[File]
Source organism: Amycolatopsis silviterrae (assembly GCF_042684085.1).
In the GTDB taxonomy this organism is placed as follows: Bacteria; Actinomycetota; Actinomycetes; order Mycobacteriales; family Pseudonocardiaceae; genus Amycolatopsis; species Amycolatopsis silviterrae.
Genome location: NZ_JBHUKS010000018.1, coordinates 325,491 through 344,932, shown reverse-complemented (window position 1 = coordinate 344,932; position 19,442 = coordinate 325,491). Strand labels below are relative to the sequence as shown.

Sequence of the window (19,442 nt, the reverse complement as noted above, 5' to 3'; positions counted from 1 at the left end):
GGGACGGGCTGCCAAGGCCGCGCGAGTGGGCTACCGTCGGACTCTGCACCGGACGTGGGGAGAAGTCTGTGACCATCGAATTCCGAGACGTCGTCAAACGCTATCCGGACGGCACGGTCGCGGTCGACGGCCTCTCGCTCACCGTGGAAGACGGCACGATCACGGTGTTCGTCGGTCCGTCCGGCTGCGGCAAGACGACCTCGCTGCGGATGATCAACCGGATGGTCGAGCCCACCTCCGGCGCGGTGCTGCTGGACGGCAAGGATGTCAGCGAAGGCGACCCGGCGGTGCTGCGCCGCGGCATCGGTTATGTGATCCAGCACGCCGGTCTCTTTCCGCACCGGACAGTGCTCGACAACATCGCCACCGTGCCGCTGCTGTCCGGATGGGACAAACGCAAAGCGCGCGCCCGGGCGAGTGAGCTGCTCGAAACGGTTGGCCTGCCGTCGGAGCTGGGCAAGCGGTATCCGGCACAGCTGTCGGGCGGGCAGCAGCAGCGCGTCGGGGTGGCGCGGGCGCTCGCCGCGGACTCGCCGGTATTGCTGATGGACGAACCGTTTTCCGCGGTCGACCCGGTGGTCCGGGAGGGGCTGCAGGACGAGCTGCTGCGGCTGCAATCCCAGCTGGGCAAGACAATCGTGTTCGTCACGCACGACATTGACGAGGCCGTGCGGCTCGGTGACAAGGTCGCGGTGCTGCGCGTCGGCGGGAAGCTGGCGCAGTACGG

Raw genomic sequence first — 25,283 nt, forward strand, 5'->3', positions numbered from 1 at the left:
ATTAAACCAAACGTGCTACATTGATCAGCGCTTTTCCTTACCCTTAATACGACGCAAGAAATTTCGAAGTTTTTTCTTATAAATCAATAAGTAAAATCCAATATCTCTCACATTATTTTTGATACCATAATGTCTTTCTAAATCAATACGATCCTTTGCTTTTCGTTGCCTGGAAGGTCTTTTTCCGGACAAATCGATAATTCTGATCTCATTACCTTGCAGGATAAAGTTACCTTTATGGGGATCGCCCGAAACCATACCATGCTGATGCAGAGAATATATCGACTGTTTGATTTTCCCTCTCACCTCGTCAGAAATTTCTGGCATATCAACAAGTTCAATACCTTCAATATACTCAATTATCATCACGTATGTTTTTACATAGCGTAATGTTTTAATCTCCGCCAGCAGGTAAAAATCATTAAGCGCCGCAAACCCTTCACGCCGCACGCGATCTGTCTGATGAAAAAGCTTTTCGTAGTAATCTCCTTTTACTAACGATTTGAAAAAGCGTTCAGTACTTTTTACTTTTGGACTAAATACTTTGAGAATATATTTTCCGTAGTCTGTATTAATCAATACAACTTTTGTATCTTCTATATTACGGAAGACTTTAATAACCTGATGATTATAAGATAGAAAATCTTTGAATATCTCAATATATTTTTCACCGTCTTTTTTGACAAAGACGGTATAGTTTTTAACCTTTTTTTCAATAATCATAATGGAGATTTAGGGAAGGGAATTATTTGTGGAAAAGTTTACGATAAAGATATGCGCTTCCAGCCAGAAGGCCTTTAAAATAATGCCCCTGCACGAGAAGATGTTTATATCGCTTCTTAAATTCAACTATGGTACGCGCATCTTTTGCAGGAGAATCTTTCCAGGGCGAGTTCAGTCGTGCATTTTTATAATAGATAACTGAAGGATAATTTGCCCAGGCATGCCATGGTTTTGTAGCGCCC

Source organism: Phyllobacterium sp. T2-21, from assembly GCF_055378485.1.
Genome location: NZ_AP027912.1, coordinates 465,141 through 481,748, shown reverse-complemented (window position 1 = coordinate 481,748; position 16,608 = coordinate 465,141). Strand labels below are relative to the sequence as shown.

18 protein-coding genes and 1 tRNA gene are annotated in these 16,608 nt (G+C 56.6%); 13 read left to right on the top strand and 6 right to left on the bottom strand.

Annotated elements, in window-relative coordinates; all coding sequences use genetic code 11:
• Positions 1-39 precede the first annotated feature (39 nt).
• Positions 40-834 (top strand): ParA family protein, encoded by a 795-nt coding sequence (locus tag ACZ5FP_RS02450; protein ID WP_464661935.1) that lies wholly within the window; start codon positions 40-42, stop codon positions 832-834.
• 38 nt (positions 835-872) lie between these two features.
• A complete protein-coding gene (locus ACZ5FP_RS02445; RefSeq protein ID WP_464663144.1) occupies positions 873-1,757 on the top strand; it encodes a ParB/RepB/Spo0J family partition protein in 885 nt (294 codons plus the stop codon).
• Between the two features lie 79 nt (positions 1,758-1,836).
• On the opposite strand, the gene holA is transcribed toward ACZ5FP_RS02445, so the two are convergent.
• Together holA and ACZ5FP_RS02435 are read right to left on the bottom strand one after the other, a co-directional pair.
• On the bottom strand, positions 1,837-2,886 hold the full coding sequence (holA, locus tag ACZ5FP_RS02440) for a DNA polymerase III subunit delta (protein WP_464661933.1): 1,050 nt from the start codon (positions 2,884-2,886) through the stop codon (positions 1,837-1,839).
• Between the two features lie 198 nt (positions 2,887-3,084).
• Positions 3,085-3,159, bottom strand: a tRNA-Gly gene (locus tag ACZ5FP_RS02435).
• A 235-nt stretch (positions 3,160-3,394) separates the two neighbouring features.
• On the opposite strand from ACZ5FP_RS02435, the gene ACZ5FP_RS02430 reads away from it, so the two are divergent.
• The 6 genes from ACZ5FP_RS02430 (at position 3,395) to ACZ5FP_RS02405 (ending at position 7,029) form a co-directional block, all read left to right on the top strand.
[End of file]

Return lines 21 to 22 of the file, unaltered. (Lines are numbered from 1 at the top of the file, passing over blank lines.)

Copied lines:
• Positions 3,085-3,159, bottom strand: a tRNA-Gly gene (locus tag ACZ5FP_RS02435).
• A 235-nt stretch (positions 3,160-3,394) separates the two neighbouring features.